From the minute they’re born, puppies are introduced to licking. It’s just part of dog behaviour and what they do. Whether its to clean, to show affection, to gain information, or to relax themselves and destress, licking is very much a normal dog behaviour. But let’s take a closer look at feet specifically and answer the question “Why does my dog lick my feet?”

Social behaviour

As we’ve already established, licking is a very normal dog behaviour. When dogs meet each other sometimes younger dogs will lick the lower parts of an older/more dominant dog to show respect. The same may be true of your dog. It may be done as a sign of respect.

Affectionate Companionship

When dogs are in a pack, they will often lick each other. Part of this will be cleaning but it will also be their way of showing companionship and affection to each other. If your dog licks your feet, it could be their way of showing you that they care about you. In the same way they will try to lick your hands or face. If your feet are bare, and easily accessible, they are an easy way to offer a bit of love with a toe lick!  

Attention

If your dog has ever licked your toes – some dog owners love it, some don’t – you’ll know it can be quite tickly! And usually elicits a reaction! If a lick of the toes has created a lively squeal or even a disgruntled reprimand, your dog may have got the message that this behaviour gets attention. And they may then continue to do it. If you like it, then it’s not a problem. But if it’s not your favourite type of doggie affection then you may want to nip it in the bud.

Feeling good!

Dogs love to lick. From the day they were born, licking will have been an important part of their normal behaviour. As they’ve grown and become part of a family, maybe with another dog or more, part of their pack has been replaced by humans. For them, it will still be normal to lick. It makes them feel good as it releases endorphins so it’s a good way to wind down, destress and relax. 

They like the smell!

Unfortunately, human feet can be super smelly and dogs love anything strong smelling! In fact the stronger the better. So a simple answer to “Why does my dog lick my feet?’ is that they taste good. Salty and sweaty to a dog is delicious. Henry loves to give Paul’s legs a good lick after he comes back from a cycle. Plenty of sweat and salt going on there.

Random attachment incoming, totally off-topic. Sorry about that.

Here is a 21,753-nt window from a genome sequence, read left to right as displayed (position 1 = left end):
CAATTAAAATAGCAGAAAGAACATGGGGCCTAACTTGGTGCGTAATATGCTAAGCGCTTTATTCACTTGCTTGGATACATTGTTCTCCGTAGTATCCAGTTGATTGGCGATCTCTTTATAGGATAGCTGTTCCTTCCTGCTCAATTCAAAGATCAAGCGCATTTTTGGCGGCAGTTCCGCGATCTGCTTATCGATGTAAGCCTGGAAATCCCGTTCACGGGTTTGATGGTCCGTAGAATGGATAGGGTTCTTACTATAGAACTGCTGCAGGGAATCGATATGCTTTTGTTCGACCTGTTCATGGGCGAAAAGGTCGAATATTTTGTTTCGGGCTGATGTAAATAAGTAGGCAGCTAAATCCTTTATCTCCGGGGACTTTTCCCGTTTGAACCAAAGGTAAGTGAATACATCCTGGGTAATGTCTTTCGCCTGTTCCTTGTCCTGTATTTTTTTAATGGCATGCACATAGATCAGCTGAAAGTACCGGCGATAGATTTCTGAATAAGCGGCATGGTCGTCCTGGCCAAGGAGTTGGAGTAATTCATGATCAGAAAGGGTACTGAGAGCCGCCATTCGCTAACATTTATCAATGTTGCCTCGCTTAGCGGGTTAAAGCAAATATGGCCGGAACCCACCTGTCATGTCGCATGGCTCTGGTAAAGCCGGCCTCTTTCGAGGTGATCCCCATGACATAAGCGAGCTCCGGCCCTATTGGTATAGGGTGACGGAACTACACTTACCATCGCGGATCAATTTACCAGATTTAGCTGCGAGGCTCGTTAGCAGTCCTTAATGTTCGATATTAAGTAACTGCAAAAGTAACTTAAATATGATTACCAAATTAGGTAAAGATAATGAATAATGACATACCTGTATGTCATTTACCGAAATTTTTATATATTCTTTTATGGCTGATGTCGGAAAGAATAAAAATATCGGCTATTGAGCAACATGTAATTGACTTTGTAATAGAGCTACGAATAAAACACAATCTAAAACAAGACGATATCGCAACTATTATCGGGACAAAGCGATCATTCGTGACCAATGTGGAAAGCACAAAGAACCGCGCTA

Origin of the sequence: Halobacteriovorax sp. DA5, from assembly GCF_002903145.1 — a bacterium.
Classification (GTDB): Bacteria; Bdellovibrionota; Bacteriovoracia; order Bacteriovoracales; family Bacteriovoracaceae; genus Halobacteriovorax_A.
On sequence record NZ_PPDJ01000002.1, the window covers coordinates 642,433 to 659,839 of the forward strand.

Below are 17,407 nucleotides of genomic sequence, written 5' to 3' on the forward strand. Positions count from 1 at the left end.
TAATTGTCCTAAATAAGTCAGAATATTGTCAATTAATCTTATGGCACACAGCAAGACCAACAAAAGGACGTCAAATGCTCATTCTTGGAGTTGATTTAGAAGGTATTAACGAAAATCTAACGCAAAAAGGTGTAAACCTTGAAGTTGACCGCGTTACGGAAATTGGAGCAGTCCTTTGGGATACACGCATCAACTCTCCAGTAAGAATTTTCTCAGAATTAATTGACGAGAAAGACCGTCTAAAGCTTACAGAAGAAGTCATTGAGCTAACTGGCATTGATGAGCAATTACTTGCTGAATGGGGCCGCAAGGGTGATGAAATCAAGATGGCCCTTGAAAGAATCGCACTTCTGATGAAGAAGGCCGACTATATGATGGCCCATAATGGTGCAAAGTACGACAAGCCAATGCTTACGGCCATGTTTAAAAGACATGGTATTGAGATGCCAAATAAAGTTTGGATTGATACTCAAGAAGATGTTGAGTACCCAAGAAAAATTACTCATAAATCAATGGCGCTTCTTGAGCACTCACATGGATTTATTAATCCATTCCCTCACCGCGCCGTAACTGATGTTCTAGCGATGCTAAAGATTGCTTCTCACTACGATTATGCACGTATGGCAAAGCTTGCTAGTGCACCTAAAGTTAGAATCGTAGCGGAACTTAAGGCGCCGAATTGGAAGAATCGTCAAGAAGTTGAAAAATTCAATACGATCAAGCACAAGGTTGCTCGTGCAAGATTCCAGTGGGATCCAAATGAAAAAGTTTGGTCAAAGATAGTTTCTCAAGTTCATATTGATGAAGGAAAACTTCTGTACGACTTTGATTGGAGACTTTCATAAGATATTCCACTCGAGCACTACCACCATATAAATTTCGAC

Information incoming…

Another reason your dog will lick your feet is because it gives them information about you. If you’ve been out in flipflops or sandals you’ll have picked up odours on your feet. Along with your normal pheromones, sweat and salt there’s plenty for them to lick. They want to know how you’re felling, where you’ve been and what you’ve been up to. Have you met any other dogs? All this information is there on your feet for them to take in. 

Should I stop my dog licking my feet?

If you are happy for your dog to lick your feet, there is no harm in them doing so. You shouldn’t let your dog lick your feet if you have any open wounds. Or if you have recently applied any creams or medication that may be toxic. But on the whole this is an acceptable thing for your dog to do if you are happy with it. It is a personal choice at the end of the day.

When should I be worried about my dog licking my feet?

If your dog’s feet licking appears to be more of a compulsive behaviour, this may need to be looked at by a professional. There are some things you can try yourself to help them lick less.

  • Remove the opportunity: think about when they do it most and try to anticipate and avoid the opportunity arising. You might love having your feet open to the air. But a few days of wearing socks might break the cycle. It might just need the habit breaking to reduce the behaviour.
  • Remove attention: instead of reacting with positive (eg giggling) or negative (eg reprimanding) attention, try just moving away and giving no reaction. Remain neutral by giving no eye contact or feedback. Perhaps move to another chair or leave the room. These subtle messages should indicate that this foot licking behaviour isn’t getting any attention.
  • Use distraction: instead of letting them lick your feet, offer something else. Perhaps a toy to chew on, or if they are really keen to lick, then a lick mat might be the ideal alternative.
  • Remove the smell!: If you know you have quite pungent feet but you’re not happy for your dog to lick your feet, perhaps try having a good foot scrub before you settle for some quiet time with your dog. 

If you are unable to reduce your dog’s licking, your dog may be anxious and need some help and support. Always consult your vet if you are really worried about anything to do with your dog’s health.

If you’ve found this blog useful, check out our other doggie health blogs here.